And on the morn Sir Launcelot arose, and delivered the damosel with letters unto Sir Tristram, and then he took his way after La Cote Male Taile; and by the way upon a bridge there was a knight proffered Sir Launcelot to joust, and Sir Launcelot smote him down, and then they fought upon foot a noble battle together, and a mighty; and at the last Sir Launcelot smote him down grovelling upon his hands and his knees. And then that knight yielded him, and Sir Launcelot received him fair. Sir, said the knight, I require thee tell me your name, for much my heart giveth unto you. Nay, said Sir Launcelot, as at this time I will not tell you my name, unless then that ye tell me your name. Certainly, said the knight, my name is Sir Nerovens, that was made knight of my lord Sir Launcelot du Lake. Ah, Nerovens de Lile, said Sir Launcelot, I am right glad that ye are proved a good knight, for now wit ye well my name is Sir Launcelot du Lake. Alas, said Sir Nerovens de Lile, what have I done! And therewithal flatling he fell to his feet, and would have kissed them, but Sir Launcelot would not let him; and then either made great joy of other. And then Sir Nerovens told Sir Launcelot that he should not go by the Castle of Pendragon: For there is a lord, a mighty knight, and many knights with him, and this night I heard say that they took a knight prisoner yesterday that rode with a damosel, and they say he is a Knight of the Round Table.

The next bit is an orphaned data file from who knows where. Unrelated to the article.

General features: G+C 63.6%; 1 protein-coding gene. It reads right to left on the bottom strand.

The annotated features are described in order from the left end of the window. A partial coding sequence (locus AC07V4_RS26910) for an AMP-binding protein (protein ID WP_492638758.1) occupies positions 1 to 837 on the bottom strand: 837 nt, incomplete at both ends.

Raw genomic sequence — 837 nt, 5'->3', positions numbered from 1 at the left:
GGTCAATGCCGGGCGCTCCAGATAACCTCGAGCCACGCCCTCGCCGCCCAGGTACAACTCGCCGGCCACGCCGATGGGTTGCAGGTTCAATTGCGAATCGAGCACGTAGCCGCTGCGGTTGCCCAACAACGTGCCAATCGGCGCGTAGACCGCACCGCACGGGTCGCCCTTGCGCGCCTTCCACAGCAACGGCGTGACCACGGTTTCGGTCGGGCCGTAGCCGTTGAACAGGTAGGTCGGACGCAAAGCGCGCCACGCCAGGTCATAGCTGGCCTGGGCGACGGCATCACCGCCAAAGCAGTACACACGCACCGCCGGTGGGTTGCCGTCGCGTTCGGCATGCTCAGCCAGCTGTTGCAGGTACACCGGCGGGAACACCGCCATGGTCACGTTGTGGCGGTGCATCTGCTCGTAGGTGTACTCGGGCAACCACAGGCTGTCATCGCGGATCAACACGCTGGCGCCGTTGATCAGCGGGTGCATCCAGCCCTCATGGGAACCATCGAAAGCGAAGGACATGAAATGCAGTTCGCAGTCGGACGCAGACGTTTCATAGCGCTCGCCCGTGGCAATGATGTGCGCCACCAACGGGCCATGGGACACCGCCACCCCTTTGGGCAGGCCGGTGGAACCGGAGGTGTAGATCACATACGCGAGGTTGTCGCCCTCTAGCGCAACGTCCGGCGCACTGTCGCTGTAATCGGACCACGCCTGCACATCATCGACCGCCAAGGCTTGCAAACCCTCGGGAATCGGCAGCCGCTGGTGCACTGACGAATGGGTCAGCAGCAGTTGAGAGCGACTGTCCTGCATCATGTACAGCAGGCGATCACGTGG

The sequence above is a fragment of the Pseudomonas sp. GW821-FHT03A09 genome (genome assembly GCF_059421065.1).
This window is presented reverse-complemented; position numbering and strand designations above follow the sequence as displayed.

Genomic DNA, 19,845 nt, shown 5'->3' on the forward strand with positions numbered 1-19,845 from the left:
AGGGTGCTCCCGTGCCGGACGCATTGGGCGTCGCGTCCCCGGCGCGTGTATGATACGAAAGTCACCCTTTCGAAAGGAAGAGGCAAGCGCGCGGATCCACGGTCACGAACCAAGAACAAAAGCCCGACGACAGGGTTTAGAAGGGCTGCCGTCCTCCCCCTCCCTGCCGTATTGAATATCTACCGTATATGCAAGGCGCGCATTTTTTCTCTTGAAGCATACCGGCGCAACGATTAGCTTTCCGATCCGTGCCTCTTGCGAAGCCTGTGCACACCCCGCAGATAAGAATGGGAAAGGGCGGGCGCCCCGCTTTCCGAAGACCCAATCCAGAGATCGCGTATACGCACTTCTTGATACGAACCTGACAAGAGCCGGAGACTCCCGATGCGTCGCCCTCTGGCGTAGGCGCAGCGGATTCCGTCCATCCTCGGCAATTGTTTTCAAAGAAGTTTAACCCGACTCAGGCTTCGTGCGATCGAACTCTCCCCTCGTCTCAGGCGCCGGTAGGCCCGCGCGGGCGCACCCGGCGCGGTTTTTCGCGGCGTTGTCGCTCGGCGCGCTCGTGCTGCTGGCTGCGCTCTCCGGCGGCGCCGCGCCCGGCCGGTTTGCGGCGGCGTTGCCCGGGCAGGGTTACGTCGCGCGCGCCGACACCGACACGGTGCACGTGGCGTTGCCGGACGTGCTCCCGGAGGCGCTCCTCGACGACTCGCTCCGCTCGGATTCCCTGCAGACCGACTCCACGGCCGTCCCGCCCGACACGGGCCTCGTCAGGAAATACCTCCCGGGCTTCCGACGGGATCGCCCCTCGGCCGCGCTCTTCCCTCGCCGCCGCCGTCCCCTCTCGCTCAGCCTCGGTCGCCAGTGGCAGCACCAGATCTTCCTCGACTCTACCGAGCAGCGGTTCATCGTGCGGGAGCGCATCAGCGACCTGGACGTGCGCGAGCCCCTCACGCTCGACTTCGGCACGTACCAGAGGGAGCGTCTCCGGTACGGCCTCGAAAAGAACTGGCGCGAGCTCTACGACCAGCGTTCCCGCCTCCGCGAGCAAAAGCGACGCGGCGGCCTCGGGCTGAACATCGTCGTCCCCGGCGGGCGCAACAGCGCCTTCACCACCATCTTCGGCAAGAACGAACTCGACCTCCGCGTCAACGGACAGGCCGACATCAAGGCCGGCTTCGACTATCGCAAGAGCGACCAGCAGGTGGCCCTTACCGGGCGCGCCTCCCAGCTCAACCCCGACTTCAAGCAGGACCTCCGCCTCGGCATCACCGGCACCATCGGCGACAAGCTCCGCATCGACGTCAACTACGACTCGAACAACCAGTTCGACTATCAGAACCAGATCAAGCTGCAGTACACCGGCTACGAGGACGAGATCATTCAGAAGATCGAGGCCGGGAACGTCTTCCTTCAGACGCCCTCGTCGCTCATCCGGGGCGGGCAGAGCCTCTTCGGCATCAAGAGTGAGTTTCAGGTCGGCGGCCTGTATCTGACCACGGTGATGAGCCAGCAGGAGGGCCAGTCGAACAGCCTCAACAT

How Sir Launcelot fought with six knights, and after with Sir Brian, and how he delivered the prisoners.